Colm Tóibín is an ‘extraordinary’ writer of women ... ‘in the 1950s’

Lisa Dwan and Colm Tóibín discuss working together on 'Pale Sister' a new piece of theatre based on the story of Antigone

Lisa Dwan and Colm Tóibín have collaborated to produce Pale Sister. Photograph: Ros Kavanagh

Lisa Dwan and Colm Tóibín have collaborated to produce Pale Sister. Photograph: Ros Kavanagh

 

Lisa Dwan has been “haunted by the spirit of Antigone” for more than 20 years. She first encountered the hard-edged heroine of classical myth when a teenager, aspiring to be an actress, and found herself reading Jean Anouilh’s version of the Greek story for a production in Galway.

“I was totally intrigued by her,” she recalls. “She seemed so unusual to me. When you are an 18-year-old in love with language and lights, but you also happen to possess a mind, a mouth, to find any kind of role with a bit of chutzpah, it is transformative. I was intrigued by her confidence in confronting the patriarchy, but I also discovered that she was written in a way that acted as a deterrent, to warn us what a heavy price she must pay.”

Dwan also discovered that “it was impossible for me to make her character work. At first I thought it was because I was still learning my craft or because I was  a bad actress.” However, over the years she has spent performing in Ireland, London and America, she has realised that “the very way in which Antigone was presented was to serve a particular end: putting women in their place.” When writer Colm Tóibín approached her, then, about collaborating on a piece of theatre, Dwan “knew immediately it had to be Antigone. This antagonistic tricky woman – she was the reason I became an actress.”

Dwan and Tóibín have come to Dublin to bring the culmination of that collaboration, Pale Sister, to the stage. Over tea in the bright hospitality suite of the Gate Theatre, they discuss the nature of their collaboration, which will premiere on October 31st. It began with a chance meeting at a theatre in New York, where Dwan was performing My Beckett, a self-penned adaptation of Beckett’s prose. Tóibín approached Dwan with the idea of writing something for her to perform. Neither of them anticipated the intense collaboration that would follow and occupy the best part of a working year for both of them.

They analysed Jean Anouilh’s version written during the Nazi Occupation in France

As part of their preparation for what would become Pale Sister, the actor and writer taught a semester-long course at Columbia University investigating the history of Antigone from ancient to modern times. Together, with a committed group of students and a faculty of legal and classical scholars, they delved deep into the character’s many meanings and iterations.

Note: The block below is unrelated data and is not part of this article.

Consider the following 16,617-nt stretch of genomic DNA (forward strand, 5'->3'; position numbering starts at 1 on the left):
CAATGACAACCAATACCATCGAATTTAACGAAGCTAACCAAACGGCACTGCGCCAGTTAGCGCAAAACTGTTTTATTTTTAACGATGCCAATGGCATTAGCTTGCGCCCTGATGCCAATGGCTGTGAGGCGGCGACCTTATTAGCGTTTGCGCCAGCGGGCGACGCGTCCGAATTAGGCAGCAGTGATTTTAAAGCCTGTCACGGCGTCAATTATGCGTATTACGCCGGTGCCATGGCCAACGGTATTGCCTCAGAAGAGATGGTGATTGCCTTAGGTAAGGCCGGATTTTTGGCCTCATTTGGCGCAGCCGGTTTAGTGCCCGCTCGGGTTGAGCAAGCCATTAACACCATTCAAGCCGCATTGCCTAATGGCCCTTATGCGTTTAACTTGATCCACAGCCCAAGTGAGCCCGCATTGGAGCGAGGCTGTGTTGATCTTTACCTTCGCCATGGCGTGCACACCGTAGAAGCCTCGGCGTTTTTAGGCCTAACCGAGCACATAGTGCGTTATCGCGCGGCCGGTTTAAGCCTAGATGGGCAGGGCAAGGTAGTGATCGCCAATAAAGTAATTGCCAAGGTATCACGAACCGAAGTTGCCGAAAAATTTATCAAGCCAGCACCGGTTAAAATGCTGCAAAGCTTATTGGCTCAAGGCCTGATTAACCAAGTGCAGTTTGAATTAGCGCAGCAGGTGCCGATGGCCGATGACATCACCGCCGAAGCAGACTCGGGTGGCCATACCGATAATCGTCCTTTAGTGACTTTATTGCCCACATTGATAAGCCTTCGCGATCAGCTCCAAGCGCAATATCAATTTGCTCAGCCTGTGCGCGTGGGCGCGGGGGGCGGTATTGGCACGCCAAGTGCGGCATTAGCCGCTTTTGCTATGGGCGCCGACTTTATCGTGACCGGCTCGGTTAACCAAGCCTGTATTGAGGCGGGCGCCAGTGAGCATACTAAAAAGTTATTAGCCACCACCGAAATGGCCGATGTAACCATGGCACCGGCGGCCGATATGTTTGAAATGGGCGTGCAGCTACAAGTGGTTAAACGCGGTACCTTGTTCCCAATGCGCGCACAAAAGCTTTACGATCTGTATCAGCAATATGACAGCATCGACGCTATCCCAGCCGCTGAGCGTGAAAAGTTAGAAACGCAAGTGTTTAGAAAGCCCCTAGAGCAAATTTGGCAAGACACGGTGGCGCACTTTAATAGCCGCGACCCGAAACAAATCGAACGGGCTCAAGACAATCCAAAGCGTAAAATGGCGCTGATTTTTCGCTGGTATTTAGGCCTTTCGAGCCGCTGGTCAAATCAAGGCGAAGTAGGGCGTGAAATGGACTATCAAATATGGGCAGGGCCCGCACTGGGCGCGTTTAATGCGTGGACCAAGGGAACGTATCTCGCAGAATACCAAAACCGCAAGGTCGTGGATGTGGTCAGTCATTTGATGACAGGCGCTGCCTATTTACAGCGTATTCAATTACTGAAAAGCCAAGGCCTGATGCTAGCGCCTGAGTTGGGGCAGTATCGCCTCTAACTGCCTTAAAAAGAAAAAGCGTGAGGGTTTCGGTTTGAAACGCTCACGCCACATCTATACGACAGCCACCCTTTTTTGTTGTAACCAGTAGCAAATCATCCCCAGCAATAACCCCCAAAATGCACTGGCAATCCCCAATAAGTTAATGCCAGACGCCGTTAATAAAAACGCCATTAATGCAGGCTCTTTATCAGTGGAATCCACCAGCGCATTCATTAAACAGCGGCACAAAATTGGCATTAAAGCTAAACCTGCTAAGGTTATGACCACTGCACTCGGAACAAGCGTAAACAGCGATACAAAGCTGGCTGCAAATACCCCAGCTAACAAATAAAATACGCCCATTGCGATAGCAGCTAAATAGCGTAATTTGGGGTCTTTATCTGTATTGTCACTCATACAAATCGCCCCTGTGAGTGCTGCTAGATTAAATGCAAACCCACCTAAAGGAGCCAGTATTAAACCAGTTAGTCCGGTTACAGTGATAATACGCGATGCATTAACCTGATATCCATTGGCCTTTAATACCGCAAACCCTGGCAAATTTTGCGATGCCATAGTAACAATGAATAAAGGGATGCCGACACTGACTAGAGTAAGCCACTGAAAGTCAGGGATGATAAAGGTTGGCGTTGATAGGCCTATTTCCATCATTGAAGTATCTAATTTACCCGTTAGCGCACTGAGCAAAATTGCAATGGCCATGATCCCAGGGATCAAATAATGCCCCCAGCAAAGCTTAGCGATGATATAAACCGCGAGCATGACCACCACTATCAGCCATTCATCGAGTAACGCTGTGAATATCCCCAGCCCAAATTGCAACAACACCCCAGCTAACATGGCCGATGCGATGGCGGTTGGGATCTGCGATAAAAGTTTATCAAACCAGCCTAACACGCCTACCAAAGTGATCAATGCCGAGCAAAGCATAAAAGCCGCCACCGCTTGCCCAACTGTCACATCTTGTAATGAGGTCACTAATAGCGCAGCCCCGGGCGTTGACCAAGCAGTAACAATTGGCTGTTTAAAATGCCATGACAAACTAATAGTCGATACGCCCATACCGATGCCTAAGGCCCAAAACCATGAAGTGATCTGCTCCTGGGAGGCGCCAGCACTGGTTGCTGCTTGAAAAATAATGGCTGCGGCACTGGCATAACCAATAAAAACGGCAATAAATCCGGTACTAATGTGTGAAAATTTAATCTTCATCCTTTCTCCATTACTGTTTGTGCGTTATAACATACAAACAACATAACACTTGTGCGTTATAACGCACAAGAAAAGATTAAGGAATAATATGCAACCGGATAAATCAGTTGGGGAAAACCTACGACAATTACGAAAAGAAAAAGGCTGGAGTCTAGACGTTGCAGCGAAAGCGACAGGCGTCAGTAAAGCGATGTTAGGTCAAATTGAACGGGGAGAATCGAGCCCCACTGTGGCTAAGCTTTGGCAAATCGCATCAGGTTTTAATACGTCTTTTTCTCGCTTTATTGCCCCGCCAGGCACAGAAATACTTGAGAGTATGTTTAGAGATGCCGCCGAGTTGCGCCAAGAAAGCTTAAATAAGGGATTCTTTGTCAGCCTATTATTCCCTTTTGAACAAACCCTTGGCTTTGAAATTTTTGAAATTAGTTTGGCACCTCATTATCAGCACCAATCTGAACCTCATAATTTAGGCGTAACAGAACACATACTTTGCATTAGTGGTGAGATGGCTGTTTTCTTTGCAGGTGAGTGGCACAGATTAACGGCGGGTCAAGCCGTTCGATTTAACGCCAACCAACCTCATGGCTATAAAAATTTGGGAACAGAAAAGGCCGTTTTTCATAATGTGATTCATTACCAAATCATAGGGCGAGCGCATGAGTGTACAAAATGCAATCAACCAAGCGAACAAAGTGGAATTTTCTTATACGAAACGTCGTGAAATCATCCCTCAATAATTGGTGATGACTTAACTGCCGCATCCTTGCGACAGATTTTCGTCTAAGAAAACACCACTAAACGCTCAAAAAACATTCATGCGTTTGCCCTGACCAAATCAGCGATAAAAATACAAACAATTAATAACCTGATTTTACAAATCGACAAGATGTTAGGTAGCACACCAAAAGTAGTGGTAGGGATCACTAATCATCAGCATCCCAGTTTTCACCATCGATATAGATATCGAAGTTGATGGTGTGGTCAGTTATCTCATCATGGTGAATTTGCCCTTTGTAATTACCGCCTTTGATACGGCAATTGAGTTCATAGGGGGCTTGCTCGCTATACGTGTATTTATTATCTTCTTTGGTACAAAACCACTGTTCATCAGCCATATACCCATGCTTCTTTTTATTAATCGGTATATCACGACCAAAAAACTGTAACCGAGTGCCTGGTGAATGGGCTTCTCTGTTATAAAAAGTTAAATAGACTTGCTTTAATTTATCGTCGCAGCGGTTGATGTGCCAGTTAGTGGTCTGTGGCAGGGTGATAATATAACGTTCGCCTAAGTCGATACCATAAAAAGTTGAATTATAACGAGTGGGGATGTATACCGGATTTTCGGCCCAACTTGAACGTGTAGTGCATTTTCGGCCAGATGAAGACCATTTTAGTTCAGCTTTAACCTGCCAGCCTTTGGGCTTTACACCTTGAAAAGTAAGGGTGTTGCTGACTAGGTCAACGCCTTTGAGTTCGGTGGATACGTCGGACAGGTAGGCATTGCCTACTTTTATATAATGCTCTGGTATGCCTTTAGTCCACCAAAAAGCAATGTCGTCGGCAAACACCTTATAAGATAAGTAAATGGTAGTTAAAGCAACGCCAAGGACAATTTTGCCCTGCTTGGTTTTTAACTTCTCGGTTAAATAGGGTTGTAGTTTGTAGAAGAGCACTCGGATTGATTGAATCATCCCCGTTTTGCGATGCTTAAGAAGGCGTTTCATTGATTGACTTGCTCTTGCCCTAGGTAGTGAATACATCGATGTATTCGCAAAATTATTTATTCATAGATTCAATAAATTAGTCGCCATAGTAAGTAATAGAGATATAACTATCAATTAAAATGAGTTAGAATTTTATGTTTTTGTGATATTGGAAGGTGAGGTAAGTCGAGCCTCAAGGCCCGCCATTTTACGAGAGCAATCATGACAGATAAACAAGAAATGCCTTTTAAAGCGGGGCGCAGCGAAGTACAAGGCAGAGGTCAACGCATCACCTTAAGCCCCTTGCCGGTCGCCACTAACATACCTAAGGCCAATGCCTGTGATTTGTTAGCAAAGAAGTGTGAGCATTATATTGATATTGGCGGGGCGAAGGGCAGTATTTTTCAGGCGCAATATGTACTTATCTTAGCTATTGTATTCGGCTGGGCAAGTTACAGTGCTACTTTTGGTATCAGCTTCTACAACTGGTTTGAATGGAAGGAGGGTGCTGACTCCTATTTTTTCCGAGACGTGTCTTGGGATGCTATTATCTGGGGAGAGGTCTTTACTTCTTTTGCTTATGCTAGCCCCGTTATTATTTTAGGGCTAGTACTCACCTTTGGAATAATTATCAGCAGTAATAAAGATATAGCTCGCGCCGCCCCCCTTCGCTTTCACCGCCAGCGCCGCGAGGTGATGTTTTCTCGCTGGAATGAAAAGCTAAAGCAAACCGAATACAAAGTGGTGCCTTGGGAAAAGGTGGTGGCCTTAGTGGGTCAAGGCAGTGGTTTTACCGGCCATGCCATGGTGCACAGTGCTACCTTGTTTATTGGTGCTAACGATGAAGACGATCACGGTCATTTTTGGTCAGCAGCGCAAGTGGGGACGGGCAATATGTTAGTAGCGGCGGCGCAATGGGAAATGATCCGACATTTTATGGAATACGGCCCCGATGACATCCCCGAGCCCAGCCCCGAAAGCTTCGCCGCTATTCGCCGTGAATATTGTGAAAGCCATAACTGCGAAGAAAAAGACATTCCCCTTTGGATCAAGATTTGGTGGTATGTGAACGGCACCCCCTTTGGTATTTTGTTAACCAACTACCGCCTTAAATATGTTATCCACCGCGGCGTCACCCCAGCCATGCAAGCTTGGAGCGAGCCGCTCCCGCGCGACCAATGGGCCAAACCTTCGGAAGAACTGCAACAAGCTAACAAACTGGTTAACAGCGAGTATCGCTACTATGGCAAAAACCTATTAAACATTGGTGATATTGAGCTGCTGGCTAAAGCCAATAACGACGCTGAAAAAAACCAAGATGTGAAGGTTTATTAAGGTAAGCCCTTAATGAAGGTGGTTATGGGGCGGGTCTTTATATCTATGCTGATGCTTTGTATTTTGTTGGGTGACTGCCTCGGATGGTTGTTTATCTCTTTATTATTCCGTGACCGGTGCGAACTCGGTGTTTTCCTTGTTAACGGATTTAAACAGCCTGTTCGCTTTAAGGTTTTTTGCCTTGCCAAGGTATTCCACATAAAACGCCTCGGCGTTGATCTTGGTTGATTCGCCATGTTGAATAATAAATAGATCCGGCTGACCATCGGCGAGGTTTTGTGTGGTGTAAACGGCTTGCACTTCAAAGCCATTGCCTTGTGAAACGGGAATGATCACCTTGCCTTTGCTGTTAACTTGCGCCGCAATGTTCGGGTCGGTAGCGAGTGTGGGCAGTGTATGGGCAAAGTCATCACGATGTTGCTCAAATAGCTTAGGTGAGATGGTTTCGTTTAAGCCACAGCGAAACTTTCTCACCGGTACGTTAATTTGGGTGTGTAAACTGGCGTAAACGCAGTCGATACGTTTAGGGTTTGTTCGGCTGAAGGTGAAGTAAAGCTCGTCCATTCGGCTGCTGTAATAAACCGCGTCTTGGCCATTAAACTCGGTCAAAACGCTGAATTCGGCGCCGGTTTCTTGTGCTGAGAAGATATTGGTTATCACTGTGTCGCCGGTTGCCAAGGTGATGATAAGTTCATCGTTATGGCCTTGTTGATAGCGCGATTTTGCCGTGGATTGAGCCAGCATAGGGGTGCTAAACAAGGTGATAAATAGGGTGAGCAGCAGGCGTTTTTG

“We had access to all the experts you could think of,” Tóibín explains. They analysed Jean Anouilh’s version written during the Nazi Occupation in France, Brecht’s tragic post-war adaptation, Athol Fugard’s retelling set in apartheid South Africa, and Kamila Shamsie’s novelisation, which reworks the myth through the lens of Muslims living in London. Not to forget, of course, the many Irish versions that were written during the Troubles, including Seamus Heaney’s The Burial at Thebes and Tom Paulin’s The Riot Act.

Indeed it was the political situation in Northern Ireland that first drew Tóibín’s attention to the myth, almost 40 years ago. “I was reading Conor Cruise O’Brien’s States of Ireland,” he recalls. “It must have been around 1973, and he was writing about Antigone, using it to tease out what shape the debate in Northern Ireland was beginning to take, talking about [the violence of The Troubles] as ‘a stiff price for that handful of dust’. He was looking at Antigone as an example of the conflict between individual action and a watch-and-wait constitutional mode of change. It was basically Bernadette Devlin versus Ian Paisley.” 

In every single version, the moral and rational weight leans heavily on Creon’s side

The more they read, the more Dwan and Tóibín noticed a common thread linking the many and various cultural contexts in which Antigone had appeared and reappeared. As Dwan puts it: “In every single version, the moral and rational weight leans heavily on Creon’s side and Antigone is presented as an irrational idealist, a troublemaker, a fascist or a shrew.”

“People were so interested in the large political agenda,” Tóibín chimes in, “with civil strife, with war that gender comes across as appallingly unconsidered.”

Their version, they hoped, would set that right.